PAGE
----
Saturday I found this surprise in my mailbox from my friend Kara. Inspired by one too many Facebook status updates about the lack of sun in Providence, Kara bought this from Choice Soaps. It's pina colada scented and you really can't beat that it comes with a little drink umbrella. It definitely makes me smile.

Friday, March 5, 2010

Block Printing

I'm going to be teaching a class in the Craftland School of Craft on March 27th on making block printed stationery. Today I thought I should brush up since it's been awhile since I've done it. I decided to do some cards with my home state. (It's funny, I did a bunch of test prints with red ink and couldn't figure out why I disliked it so much since I've been loving red lately. Then it dawned on me, Rhode Island is so not a red state!) I ended up printing them in a spring-y orange/yellow color. I'm happy with them. I do love the slightly mottled effect the block printing gives, as opposed to the nice, clean print of the Gocco.

If you're interested in learning how to do this, sign up here!

Tuesday, March 2, 2010

Denyse Schmidt Comes to Providence

It's an exciting weekend for Craftland, and for some lucky quilters. Denyse Schmidt will be teaching a day long class in the School of Craft. From the Craftland website:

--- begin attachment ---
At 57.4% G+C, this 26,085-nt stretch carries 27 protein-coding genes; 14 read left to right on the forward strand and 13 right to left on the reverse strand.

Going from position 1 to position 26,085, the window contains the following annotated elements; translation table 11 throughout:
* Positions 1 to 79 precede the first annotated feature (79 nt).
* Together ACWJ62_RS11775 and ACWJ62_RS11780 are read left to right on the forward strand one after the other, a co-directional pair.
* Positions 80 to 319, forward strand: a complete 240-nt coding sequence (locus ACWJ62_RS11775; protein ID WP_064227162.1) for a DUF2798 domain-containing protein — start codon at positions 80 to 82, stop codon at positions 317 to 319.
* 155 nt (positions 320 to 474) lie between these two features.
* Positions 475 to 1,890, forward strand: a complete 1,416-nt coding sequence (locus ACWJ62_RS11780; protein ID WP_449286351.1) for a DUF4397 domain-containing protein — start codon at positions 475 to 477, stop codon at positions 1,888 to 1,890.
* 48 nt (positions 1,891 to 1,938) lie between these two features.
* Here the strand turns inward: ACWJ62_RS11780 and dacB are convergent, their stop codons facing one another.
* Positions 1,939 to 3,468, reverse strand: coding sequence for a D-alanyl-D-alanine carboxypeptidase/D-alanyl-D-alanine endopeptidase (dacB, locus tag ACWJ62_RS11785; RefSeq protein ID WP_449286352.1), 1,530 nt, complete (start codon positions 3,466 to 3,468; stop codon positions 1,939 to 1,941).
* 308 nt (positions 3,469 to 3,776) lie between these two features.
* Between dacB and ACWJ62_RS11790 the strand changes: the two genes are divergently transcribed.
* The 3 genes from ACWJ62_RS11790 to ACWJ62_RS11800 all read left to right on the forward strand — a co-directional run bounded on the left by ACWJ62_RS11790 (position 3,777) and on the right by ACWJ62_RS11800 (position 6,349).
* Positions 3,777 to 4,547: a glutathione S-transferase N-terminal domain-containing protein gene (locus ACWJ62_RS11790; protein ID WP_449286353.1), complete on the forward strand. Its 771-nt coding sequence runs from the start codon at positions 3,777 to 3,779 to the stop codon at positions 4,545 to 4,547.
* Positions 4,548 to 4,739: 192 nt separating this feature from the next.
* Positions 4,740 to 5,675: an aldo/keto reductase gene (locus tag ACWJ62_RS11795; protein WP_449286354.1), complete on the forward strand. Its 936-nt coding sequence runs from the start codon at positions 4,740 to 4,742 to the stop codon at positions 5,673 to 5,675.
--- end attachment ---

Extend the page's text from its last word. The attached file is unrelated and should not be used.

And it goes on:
Denyse Schmidt, renowned quilter, author and designer, joins us in the Craftland School of Craft for a unique hands-on opportunity to learn about her process. She’ll explain her intuitive design techniques, as well as the skills needed for a strong foundation to bring your own quilt projects to life. Students will create exciting work that will challenge the way you think about color, patchwork and your own creativity. If you’re a beginning crafter looking for the skills to tackle some of the projects in Schmidt’s books, or an experienced quilter who wants an opportunity to work with one of the most important quilters in the field today, this is the class for you.

You will be provided with use of our rotary cutters, cutting mats, and most of the fabric you’ll need for the day — as well as lunch!

Please note: You will need to bring your own sewing machine, thread, and a 1/2 yard of a single fabric.

You can sign up here, there are only a couple more spots, so hurry up!

Monday, March 1, 2010

Old Mill in Woonsocket

Friday I took a trip to an old mill in Woonsocket, Rhode Island to pick up some yarn. The mill had long since stopped producing anything and in recent years was being used as yarn storage for a company that was weaving elsewhere. The company went under, like so many other U.S. textile companies, and the yarn was there to be taken. Weaving yarn is far harder to buy since most stores only selling knitting yarns, so I scooped up far more than I have room for in my studio. (This weekend will require some reorganization.)

I love old mills, but seeing this one did leave me a little sad and pondering the American textile industry, which pretty much doesn't exist in the U.S. any more. A town like Woonsocket had once been a thriving mill town, in the state that spawned the American Industrial Revolution. Now, like most old manufacturing towns, it has high unemployment and a slew of problems.

I went here with two talented weavers and Linda from Alamode Stuff, and I'm glad a lot of this yarn will find its way into new projects and fabrics, and to the shelves of the textile department at UMass Dartmouth.